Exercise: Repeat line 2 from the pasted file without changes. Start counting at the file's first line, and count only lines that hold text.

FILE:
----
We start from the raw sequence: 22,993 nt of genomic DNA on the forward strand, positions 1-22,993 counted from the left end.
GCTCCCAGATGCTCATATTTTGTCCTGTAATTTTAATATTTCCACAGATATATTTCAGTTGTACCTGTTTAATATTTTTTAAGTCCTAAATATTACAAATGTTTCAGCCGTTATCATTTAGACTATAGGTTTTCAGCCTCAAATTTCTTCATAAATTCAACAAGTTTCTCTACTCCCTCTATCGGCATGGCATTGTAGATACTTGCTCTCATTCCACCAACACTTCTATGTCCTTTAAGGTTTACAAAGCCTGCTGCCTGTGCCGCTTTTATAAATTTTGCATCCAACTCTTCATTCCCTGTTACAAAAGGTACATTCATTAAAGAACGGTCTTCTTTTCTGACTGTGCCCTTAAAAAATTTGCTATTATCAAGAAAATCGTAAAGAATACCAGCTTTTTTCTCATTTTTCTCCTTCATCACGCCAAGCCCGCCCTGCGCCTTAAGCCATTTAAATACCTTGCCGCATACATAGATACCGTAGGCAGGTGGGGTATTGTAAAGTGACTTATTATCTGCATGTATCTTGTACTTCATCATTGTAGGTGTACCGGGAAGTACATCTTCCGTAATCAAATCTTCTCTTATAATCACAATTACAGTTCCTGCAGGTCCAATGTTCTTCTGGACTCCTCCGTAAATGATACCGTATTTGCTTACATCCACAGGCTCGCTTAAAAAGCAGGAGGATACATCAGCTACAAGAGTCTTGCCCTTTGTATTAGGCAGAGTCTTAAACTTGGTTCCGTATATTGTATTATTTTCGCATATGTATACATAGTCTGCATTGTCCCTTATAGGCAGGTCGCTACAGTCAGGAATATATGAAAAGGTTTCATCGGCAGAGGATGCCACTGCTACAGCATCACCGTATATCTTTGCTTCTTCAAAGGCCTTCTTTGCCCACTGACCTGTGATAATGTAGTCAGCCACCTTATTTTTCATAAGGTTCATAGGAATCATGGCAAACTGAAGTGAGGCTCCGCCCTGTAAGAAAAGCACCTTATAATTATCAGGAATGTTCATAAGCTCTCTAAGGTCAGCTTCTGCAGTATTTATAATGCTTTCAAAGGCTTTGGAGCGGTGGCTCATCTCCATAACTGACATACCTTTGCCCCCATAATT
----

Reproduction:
GCTCCCAGATGCTCATATTTTGTCCTGTAATTTTAATATTTCCACAGATATATTTCAGTTGTACCTGTTTAATATTTTTTAAGTCCTAAATATTACAAATGTTTCAGCCGTTATCATTTAGACTATAGGTTTTCAGCCTCAAATTTCTTCATAAATTCAACAAGTTTCTCTACTCCCTCTATCGGCATGGCATTGTAGATACTTGCTCTCATTCCACCAACACTTCTATGTCCTTTAAGGTTTACAAAGCCTGCTGCCTGTGCCGCTTTTATAAATTTTGCATCCAACTCTTCATTCCCTGTTACAAAAGGTACATTCATTAAAGAACGGTCTTCTTTTCTGACTGTGCCCTTAAAAAATTTGCTATTATCAAGAAAATCGTAAAGAATACCAGCTTTTTTCTCATTTTTCTCCTTCATCACGCCAAGCCCGCCCTGCGCCTTAAGCCATTTAAATACCTTGCCGCATACATAGATACCGTAGGCAGGTGGGGTATTGTAAAGTGACTTATTATCTGCATGTATCTTGTACTTCATCATTGTAGGTGTACCGGGAAGTACATCTTCCGTAATCAAATCTTCTCTTATAATCACAATTACAGTTCCTGCAGGTCCAATGTTCTTCTGGACTCCTCCGTAAATGATACCGTATTTGCTTACATCCACAGGCTCGCTTAAAAAGCAGGAGGATACATCAGCTACAAGAGTCTTGCCCTTTGTATTAGGCAGAGTCTTAAACTTGGTTCCGTATATTGTATTATTTTCGCATATGTATACATAGTCTGCATTGTCCCTTATAGGCAGGTCGCTACAGTCAGGAATATATGAAAAGGTTTCATCGGCAGAGGATGCCACTGCTACAGCATCACCGTATATCTTTGCTTCTTCAAAGGCCTTCTTTGCCCACTGACCTGTGATAATGTAGTCAGCCACCTTATTTTTCATAAGGTTCATAGGAATCATGGCAAACTGAAGTGAGGCTCCGCCCTGTAAGAAAAGCACCTTATAATTATCAGGAATGTTCATAAGCTCTCTAAGGTCAGCTTCTGCAGTATTTATAATGCTTTCAAAGGCTTTGGAGCGGTGGCTCATCTCCATAACTGACATACCTTTGCCCCCATAATT